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Photos: Maria Coryell-Martin blends science and art

Storm Front, Antarctica.
Courtesy Maria Coryell-Martin
Maria Coryell-Martin, expeditionary artist. June 7, 2012
Loren Holmes photo
The artist sketching in Greenland.
Courtesy Maria Coryell-Martin
Walrus studies, Greenland.
Courtesy Maria Coryell-Martin
Bird banding kit, Alaska.
Courtesy Maria Coryell-Martin
Hatching Godwit egg, Alaska.
Courtesy Maria Coryell-Martin
Craig Medred

Maria Coryell-Martin is a bit of an anachronism: she’s a modern woman, typing away on an iPad when I meet her in an Anchorage coffee shop on an overcast afternoon. But her choice of profession is definitely one that’s gone out of style. Maria is an “expeditionary artist,” documenting the natural world, tagging along on scientific research, drawing and painting relevant flora, fauna, and locales.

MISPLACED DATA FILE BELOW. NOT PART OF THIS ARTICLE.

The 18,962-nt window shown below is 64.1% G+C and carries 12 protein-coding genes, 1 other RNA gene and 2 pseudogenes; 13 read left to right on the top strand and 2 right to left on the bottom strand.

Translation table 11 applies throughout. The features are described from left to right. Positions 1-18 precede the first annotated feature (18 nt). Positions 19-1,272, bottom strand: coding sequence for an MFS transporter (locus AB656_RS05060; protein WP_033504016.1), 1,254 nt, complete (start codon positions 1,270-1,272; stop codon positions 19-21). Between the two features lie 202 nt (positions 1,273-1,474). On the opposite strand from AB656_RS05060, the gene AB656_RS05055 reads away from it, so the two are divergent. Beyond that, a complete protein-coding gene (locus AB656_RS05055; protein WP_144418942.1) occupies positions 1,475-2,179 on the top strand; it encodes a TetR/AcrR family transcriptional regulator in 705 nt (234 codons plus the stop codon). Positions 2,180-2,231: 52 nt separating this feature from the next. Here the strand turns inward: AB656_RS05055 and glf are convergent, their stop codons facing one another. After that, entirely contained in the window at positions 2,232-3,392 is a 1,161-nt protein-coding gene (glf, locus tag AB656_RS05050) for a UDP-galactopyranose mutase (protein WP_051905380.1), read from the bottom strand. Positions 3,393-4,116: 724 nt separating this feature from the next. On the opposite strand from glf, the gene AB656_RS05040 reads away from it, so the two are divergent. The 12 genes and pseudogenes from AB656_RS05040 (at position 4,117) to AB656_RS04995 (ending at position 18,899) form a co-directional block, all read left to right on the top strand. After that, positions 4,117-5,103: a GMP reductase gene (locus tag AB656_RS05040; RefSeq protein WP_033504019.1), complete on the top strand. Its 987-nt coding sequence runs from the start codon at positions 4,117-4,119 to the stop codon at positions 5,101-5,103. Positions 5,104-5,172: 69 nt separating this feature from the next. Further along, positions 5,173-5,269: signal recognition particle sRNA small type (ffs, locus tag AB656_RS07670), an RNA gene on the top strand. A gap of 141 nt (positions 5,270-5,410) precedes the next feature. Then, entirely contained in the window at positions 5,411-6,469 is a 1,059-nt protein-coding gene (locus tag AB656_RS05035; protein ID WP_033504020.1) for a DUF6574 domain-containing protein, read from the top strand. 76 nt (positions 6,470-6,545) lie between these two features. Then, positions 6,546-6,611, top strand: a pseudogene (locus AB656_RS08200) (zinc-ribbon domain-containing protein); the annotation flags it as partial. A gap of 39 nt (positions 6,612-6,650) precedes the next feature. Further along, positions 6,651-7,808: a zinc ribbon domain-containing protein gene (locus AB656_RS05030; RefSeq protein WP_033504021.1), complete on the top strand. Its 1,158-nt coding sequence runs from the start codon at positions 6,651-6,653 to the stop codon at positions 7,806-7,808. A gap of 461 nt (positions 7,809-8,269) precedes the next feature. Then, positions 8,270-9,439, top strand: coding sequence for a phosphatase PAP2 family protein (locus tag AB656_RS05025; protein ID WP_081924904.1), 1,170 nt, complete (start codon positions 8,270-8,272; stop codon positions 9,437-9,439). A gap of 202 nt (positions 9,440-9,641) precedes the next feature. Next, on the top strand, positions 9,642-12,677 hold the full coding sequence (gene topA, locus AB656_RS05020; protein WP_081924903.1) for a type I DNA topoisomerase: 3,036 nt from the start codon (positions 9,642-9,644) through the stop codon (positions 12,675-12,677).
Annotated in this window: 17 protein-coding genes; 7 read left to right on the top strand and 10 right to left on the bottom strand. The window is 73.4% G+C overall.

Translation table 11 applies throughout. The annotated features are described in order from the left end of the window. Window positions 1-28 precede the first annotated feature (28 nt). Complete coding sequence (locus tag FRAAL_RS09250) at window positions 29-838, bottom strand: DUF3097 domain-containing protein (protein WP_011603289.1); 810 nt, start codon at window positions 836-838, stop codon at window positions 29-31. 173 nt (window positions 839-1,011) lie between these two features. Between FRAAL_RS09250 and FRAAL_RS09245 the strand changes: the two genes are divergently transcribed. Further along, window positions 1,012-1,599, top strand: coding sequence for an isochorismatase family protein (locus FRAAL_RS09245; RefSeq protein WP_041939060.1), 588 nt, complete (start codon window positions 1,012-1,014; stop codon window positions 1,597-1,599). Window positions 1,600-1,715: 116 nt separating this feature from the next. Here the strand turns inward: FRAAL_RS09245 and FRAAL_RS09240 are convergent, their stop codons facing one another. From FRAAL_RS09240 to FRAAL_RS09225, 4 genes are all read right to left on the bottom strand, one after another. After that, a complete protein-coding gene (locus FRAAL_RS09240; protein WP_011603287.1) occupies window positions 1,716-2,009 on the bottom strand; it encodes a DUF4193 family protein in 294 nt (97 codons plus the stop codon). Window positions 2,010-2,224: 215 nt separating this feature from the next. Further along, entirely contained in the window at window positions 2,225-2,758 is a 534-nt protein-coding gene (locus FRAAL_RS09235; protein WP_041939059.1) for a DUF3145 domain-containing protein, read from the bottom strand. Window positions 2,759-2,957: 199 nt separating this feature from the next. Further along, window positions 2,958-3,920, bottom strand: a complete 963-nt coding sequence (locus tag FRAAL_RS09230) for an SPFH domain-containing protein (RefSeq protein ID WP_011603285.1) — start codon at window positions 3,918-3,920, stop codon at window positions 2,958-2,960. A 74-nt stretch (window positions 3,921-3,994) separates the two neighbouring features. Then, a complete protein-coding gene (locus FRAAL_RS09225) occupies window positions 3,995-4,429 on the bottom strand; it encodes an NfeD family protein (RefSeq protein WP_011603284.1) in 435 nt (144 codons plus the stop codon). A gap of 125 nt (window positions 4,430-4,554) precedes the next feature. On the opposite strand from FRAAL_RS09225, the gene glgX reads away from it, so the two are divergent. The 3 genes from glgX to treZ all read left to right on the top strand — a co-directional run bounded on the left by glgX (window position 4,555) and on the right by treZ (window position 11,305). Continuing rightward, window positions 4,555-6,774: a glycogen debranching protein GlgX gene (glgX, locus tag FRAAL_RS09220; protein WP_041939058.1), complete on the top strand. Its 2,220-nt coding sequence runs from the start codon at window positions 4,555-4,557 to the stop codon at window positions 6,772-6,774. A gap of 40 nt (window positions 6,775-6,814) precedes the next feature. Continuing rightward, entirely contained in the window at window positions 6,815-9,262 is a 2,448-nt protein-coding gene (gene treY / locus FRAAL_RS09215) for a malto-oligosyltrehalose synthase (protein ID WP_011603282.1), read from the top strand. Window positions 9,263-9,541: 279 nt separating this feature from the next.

The title isn’t one you’ll find around much nowadays. “I like to tease that it’s great to make up your own job title in college,” she said.

It may be a little outdated, but Coryell-Martin’s art form has a rich history, even within Alaska. One of the world’s best-known naturalists, John Muir -- for whom Alaska’s Muir glacier is named -- left behind a huge collection of drawings of places and wildlife from his many travels.

Coryell-Martin said that she drew particular inspiration from an exhibit of the work of Thomas Moran, known for his huge oil paintings of the American West, like the Grand Canyon and Yellowstone. But when Coryell-Martin visited an exhibit of Moran’s work in her home city of Seattle in the late 90s, she paid particular attention to his field sketches, smaller drawings done on the fly.

“They felt really immediate,” Coryell-Martin said, “and I really felt like I was sitting next to him as he sketched those landscapes.”

Read more about Maria Coryell-Martin and her most recent expedition, here.